According to researchers, fatigue, breathlessness, and other symptoms that may persist for months post-recovery from the infection can both encourage a sedentary lifestyle and become more frequent as a result of inactivity.
The link between physical inactivity and lingering symptoms of COVID-19 is becoming increasingly evident. A recent study conducted by researchers at the University of São Paulo in Brazil and published in Scientific Reports shows that individuals who have survived COVID-19 and still experience at least one persistent symptom are 57% more likely to lead a sedentary lifestyle. Furthermore, the study found that if a person has five or more ongoing effects of SARS-CoV-2 infection, their odds of being physically inactive increase by 138%.
“Although this was a cross-sectional study, the findings underscore the importance of discussing and encouraging physical activity at all times, including during the pandemic,” said Hamilton Roschel, last author of the study and one of the coordinators of USP’s Applied Physiology and Nutrition Research Group.
The study, which was funded by FAPESP, is one of the first in evaluating the impact of physical activity on the condition known as long COVID. Long COVID is characterized by symptoms that persist for a minimum of two months after the resolution of the coronavirus infection and cannot be attributed to any other health issues.
According to a December 2020 editorial in Nature Medicine, early reports indicated that around three out of every four patients hospitalized because of COVID-19 had at least one persistent symptom six months after discharge.
In the study, the researchers analyzed data collected by the HCFMUSP COVID-19 Study Group at Hospital das Clínicas (HC), the hospital complex run by USP’s Medical School (FM-USP). A total of 614 survivors of laboratory-confirmed COVID-19 with an average age of 56 were included in the investigation.
The patients were hospitalized between March and August 2020, and a follow-up protocol was implemented between October 2020 and April 2021 (6-11 months after discharge). They were examined and interviewed to find out how physically active they were and to assess other lifestyle items. They were also asked to report whether they had ten symptoms associated with long COVID, such as fatigue, breathlessness, severe muscle pain, taste and smell loss, and memory impairment, among others.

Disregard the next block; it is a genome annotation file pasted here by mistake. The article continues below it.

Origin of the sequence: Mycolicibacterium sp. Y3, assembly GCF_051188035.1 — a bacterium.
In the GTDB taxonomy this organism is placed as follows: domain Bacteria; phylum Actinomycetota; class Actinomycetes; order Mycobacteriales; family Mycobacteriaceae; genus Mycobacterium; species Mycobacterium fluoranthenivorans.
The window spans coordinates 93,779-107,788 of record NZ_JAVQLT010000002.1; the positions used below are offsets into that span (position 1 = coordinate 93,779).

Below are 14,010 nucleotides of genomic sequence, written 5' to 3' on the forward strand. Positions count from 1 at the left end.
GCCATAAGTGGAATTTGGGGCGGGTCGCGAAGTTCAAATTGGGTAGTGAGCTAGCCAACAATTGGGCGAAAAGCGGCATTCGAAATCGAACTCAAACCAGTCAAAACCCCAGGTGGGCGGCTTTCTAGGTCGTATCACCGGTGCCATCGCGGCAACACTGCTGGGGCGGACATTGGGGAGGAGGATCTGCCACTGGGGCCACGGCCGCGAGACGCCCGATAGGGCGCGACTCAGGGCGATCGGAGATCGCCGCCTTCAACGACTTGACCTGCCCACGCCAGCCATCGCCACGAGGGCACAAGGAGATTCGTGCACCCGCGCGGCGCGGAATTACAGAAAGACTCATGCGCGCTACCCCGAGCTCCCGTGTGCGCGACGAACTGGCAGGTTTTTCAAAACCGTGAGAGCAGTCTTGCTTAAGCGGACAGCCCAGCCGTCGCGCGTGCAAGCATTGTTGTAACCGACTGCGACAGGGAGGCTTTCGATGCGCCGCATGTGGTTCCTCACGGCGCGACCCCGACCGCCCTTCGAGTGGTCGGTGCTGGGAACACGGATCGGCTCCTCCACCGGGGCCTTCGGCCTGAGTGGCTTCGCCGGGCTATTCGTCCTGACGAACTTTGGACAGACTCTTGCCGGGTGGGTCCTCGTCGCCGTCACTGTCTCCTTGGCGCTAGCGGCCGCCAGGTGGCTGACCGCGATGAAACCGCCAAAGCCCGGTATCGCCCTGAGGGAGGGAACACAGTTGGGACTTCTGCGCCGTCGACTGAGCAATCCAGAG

Participants were classified as physically inactive if they reported less than 150 minutes of at least moderately intense exercise per week, in accordance with World Health Organization (WHO) guidelines. “In our case, exercise included housework and walking, as well as sports,” Roschel said.
The more symptoms, the more sedentarism
The researchers performed a number of statistical analyses in search of correlations between symptoms of long COVID and physical inactivity.
Sixty percent of the participants were considered physically inactive, a higher proportion than those found for most regions by the Brazilian Health Ministry in a nationwide survey (Vigitel) conducted in 2020.
Comorbidities were also significant: 37% were smokers, 58% had high blood pressure, 35% had diabetes and 17% were obese. “These are risk factors for severe COVID-19. They were expected to be frequent in the study because all the participants had been hospitalized,” Roschel said, adding that 55% had required intensive care and 37% had been intubated.
When they adjusted the results for confounding factors (variables that may affect others in a way that produces spurious or distorted associations), the researchers still found that the presence of at least one persistent symptom was associated with 57% higher odds of sedentarism. “The more symptoms, the higher the likelihood of physical inactivity,” Roschel said. When five or more symptoms were reported, the odds of physical activity rose 138%.